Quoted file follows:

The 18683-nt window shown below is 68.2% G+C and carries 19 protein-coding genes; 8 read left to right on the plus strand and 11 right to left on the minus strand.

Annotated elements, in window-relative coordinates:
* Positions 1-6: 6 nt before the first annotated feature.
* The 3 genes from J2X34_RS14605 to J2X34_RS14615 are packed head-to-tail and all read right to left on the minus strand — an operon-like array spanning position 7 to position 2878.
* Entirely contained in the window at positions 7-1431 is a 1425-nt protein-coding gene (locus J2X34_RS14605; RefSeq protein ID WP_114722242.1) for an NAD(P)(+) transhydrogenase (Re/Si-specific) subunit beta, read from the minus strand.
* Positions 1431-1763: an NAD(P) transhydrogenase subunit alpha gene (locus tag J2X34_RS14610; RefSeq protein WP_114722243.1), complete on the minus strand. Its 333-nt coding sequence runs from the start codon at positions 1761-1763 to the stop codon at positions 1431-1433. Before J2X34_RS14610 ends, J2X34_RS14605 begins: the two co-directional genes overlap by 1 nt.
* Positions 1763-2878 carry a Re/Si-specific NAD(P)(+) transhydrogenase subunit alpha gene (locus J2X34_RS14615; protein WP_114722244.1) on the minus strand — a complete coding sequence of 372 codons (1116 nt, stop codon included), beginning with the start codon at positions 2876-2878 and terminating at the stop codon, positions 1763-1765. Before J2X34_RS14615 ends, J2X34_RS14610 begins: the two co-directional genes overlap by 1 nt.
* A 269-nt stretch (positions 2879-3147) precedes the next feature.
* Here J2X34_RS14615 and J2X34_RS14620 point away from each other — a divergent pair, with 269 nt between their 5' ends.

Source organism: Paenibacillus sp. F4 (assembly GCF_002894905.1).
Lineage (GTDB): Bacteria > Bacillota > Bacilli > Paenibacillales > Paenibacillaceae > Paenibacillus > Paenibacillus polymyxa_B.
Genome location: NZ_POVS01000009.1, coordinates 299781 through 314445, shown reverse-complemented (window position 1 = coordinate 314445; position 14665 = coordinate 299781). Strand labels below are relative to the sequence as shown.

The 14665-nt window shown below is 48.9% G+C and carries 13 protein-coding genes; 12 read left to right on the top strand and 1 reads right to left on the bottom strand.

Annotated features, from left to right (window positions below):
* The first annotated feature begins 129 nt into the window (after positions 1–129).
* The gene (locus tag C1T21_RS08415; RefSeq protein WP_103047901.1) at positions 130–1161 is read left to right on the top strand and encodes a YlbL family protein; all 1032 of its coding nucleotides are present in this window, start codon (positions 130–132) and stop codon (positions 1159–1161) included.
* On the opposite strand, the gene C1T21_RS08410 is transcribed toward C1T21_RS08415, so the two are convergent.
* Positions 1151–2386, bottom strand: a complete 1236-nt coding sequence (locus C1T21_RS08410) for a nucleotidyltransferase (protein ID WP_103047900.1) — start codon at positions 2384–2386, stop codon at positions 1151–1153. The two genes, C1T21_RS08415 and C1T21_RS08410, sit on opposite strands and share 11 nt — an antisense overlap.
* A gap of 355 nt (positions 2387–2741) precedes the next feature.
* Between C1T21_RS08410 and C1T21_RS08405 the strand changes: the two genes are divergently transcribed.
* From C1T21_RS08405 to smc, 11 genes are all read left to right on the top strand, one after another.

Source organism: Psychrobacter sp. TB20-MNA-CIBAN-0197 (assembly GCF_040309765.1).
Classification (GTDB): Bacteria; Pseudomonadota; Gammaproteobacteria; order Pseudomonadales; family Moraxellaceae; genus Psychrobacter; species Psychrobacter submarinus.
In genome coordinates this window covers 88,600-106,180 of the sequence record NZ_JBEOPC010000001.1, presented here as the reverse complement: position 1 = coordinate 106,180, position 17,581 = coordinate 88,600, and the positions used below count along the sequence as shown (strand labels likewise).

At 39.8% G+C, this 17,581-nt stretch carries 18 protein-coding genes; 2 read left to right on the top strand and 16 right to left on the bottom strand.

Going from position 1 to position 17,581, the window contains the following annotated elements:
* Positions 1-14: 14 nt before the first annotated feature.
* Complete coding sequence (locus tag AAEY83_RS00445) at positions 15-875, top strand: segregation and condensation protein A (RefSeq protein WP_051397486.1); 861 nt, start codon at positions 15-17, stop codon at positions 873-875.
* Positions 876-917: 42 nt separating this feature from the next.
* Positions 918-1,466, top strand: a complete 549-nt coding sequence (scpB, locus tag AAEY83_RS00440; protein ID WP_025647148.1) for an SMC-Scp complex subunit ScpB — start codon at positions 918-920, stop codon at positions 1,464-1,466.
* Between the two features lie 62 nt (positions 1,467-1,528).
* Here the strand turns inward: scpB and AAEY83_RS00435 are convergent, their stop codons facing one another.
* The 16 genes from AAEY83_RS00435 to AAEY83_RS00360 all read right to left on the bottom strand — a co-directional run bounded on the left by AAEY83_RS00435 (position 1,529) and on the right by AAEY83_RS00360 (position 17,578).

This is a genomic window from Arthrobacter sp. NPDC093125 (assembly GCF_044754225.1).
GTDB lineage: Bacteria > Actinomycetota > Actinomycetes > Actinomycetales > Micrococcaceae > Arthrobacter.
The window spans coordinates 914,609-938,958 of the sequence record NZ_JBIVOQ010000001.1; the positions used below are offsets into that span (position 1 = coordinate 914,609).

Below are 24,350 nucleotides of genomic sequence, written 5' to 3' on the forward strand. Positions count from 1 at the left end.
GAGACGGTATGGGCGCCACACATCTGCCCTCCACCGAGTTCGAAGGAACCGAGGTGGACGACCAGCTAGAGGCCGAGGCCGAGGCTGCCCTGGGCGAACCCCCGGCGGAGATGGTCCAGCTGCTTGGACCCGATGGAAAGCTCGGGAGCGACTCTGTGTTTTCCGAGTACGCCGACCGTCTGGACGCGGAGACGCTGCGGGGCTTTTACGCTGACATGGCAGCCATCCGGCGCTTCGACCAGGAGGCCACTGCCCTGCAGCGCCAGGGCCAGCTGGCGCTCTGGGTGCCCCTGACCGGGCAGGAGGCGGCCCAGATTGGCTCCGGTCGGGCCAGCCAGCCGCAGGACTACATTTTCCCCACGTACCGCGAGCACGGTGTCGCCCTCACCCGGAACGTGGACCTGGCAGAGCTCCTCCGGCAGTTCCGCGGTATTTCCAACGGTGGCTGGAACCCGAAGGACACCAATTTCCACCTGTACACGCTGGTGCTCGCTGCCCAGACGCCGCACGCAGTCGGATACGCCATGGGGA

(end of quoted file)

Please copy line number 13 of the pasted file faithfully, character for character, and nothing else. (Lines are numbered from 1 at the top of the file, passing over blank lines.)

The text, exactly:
The 14665-nt window shown below is 48.9% G+C and carries 13 protein-coding genes; 12 read left to right on the top strand and 1 reads right to left on the bottom strand.